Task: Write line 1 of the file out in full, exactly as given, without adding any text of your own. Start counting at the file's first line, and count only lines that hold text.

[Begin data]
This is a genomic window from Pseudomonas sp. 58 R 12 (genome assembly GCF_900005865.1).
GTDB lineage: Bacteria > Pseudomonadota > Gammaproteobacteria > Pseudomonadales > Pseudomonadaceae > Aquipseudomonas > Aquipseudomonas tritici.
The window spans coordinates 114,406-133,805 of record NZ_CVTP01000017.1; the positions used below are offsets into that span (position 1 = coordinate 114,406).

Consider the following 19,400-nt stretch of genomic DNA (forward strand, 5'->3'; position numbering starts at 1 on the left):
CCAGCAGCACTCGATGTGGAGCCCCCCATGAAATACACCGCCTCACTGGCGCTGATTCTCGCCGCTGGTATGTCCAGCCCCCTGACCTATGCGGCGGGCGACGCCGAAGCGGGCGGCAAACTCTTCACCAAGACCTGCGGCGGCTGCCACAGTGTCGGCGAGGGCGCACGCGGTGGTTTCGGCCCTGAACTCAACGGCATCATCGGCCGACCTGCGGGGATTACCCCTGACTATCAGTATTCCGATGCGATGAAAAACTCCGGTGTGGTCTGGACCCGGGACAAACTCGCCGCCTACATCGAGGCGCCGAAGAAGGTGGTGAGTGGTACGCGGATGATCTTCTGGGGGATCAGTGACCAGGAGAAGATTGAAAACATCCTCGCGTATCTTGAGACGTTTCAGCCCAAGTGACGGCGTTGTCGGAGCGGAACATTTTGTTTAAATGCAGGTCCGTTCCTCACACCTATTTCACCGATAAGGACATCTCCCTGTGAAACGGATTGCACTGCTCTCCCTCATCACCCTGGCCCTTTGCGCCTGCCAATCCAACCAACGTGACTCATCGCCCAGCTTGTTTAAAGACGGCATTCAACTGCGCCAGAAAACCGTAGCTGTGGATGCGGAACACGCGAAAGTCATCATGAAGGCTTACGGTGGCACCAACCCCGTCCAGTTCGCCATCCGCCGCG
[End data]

This is a genomic window from Pseudomonas sp. 58 R 12 (genome assembly GCF_900005865.1).